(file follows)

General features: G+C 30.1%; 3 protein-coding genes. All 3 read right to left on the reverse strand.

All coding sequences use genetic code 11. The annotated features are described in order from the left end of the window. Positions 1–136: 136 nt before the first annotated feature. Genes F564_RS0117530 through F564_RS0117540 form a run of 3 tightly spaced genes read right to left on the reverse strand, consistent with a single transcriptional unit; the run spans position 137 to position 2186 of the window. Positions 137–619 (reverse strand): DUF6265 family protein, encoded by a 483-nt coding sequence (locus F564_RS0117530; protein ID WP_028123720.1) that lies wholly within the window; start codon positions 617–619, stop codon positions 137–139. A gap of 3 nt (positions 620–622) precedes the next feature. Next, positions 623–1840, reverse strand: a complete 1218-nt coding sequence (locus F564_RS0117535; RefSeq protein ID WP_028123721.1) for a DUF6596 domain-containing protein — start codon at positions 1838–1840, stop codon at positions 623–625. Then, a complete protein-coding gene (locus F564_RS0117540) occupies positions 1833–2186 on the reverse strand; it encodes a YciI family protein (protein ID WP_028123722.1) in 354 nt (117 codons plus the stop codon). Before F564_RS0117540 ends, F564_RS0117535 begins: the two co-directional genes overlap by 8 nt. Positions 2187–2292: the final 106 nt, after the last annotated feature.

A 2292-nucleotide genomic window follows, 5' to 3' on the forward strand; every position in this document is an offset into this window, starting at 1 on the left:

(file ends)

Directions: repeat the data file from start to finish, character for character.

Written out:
General features: G+C 30.1%; 3 protein-coding genes. All 3 read right to left on the reverse strand.

All coding sequences use genetic code 11. The annotated features are described in order from the left end of the window. Positions 1–136: 136 nt before the first annotated feature. Genes F564_RS0117530 through F564_RS0117540 form a run of 3 tightly spaced genes read right to left on the reverse strand, consistent with a single transcriptional unit; the run spans position 137 to position 2186 of the window. Positions 137–619 (reverse strand): DUF6265 family protein, encoded by a 483-nt coding sequence (locus F564_RS0117530; protein ID WP_028123720.1) that lies wholly within the window; start codon positions 617–619, stop codon positions 137–139. A gap of 3 nt (positions 620–622) precedes the next feature. Next, positions 623–1840, reverse strand: a complete 1218-nt coding sequence (locus F564_RS0117535; RefSeq protein ID WP_028123721.1) for a DUF6596 domain-containing protein — start codon at positions 1838–1840, stop codon at positions 623–625. Then, a complete protein-coding gene (locus F564_RS0117540) occupies positions 1833–2186 on the reverse strand; it encodes a YciI family protein (protein ID WP_028123722.1) in 354 nt (117 codons plus the stop codon). Before F564_RS0117540 ends, F564_RS0117535 begins: the two co-directional genes overlap by 8 nt. Positions 2187–2292: the final 106 nt, after the last annotated feature.

A 2292-nucleotide genomic window follows, 5' to 3' on the forward strand; every position in this document is an offset into this window, starting at 1 on the left: